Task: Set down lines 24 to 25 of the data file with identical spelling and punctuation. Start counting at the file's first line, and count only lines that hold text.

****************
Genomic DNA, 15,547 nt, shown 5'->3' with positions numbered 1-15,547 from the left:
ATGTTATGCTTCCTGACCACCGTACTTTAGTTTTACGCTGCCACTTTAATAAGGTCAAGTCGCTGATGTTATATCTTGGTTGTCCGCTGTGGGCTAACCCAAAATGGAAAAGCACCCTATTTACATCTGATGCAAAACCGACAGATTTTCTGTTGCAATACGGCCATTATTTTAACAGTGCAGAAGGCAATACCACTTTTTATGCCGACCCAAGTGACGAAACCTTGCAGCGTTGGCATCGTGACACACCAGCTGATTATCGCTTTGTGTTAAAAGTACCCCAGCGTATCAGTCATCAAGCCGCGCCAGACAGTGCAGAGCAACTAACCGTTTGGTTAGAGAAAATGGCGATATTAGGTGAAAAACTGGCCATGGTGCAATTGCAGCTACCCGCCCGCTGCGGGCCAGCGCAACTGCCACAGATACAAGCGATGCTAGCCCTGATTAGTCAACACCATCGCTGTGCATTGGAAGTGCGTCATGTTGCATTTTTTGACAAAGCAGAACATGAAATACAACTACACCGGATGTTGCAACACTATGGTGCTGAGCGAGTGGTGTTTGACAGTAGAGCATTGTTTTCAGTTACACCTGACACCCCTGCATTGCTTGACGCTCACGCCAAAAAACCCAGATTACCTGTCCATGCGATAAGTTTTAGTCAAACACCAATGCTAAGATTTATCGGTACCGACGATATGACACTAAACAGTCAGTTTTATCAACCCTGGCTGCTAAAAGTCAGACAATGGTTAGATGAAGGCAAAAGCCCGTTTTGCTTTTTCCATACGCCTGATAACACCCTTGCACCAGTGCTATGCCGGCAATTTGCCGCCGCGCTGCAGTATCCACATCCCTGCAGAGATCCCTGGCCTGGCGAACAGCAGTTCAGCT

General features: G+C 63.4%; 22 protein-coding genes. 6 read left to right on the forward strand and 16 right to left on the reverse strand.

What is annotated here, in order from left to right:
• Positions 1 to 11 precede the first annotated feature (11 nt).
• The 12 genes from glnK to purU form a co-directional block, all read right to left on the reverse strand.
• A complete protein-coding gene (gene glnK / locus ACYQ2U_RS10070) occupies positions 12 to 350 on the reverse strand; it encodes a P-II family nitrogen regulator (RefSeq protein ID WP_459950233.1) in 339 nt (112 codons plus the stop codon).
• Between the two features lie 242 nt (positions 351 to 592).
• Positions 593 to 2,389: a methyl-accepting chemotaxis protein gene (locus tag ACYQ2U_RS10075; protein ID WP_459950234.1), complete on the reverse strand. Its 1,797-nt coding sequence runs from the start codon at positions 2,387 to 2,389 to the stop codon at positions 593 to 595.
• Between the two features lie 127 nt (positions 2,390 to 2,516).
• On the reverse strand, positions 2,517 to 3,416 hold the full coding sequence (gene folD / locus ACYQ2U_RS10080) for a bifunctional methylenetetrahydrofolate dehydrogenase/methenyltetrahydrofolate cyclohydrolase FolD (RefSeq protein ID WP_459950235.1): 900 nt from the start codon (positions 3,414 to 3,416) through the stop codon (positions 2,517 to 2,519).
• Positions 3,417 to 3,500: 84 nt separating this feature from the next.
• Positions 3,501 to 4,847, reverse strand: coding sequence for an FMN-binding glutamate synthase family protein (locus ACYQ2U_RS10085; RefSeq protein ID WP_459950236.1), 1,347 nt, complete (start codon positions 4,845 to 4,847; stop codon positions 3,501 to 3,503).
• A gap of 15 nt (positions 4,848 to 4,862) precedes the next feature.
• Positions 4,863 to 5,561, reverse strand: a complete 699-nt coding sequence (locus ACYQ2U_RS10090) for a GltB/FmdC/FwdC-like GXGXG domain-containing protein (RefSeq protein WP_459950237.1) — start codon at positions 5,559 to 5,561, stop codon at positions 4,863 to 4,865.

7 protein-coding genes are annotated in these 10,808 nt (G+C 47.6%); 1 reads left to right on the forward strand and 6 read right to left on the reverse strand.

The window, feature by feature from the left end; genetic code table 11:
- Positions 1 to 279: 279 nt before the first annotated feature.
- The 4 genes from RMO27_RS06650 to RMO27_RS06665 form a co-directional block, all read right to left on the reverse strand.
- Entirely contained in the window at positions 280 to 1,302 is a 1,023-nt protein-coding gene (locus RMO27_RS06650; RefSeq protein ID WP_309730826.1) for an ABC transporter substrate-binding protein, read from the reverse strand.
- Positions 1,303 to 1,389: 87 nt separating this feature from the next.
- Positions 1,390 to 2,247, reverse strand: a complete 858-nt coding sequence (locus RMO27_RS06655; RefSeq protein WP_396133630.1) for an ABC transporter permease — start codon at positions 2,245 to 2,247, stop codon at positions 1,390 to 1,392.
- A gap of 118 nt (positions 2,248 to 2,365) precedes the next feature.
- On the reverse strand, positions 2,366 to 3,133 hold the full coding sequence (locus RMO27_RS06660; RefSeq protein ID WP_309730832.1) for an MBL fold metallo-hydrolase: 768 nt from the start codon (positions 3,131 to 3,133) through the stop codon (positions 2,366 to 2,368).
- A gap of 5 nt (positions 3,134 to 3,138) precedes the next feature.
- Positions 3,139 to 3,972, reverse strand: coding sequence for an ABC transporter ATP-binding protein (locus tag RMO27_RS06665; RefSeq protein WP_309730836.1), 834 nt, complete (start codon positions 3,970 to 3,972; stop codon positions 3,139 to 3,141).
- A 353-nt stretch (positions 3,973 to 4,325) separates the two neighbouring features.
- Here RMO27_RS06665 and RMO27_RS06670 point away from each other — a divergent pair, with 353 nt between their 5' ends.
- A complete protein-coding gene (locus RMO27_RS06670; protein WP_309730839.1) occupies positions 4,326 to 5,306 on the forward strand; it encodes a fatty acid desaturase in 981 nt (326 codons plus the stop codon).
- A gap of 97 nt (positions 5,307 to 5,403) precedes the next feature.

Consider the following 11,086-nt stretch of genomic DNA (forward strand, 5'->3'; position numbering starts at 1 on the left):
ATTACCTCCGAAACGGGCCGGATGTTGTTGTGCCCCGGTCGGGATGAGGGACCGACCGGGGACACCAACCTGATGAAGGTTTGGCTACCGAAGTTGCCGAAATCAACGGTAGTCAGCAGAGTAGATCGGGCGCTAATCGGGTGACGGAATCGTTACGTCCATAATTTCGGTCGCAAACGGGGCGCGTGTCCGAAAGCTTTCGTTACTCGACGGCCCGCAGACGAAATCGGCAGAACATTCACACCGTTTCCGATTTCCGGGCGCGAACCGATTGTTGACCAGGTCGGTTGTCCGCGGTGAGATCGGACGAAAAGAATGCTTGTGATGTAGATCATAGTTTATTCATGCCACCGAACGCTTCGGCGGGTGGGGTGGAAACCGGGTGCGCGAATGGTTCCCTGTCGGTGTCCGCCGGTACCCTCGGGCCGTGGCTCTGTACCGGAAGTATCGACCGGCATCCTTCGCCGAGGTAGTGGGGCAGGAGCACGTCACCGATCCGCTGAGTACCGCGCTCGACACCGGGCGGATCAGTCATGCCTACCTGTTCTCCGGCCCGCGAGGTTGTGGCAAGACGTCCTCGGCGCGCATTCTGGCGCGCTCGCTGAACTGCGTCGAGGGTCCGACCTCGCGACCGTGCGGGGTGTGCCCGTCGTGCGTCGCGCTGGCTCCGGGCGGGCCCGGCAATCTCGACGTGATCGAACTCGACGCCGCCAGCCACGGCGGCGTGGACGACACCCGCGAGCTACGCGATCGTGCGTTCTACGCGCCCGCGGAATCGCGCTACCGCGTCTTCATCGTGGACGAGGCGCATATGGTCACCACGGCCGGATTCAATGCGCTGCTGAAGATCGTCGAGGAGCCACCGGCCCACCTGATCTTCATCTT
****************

- On the reverse strand, positions 2,366 to 3,133 hold the full coding sequence (locus RMO27_RS06660; RefSeq protein ID WP_309730832.1) for an MBL fold metallo-hydrolase: 768 nt from the start codon (positions 3,131 to 3,133) through the stop codon (positions 2,366 to 2,368).
- A gap of 5 nt (positions 3,134 to 3,138) precedes the next feature.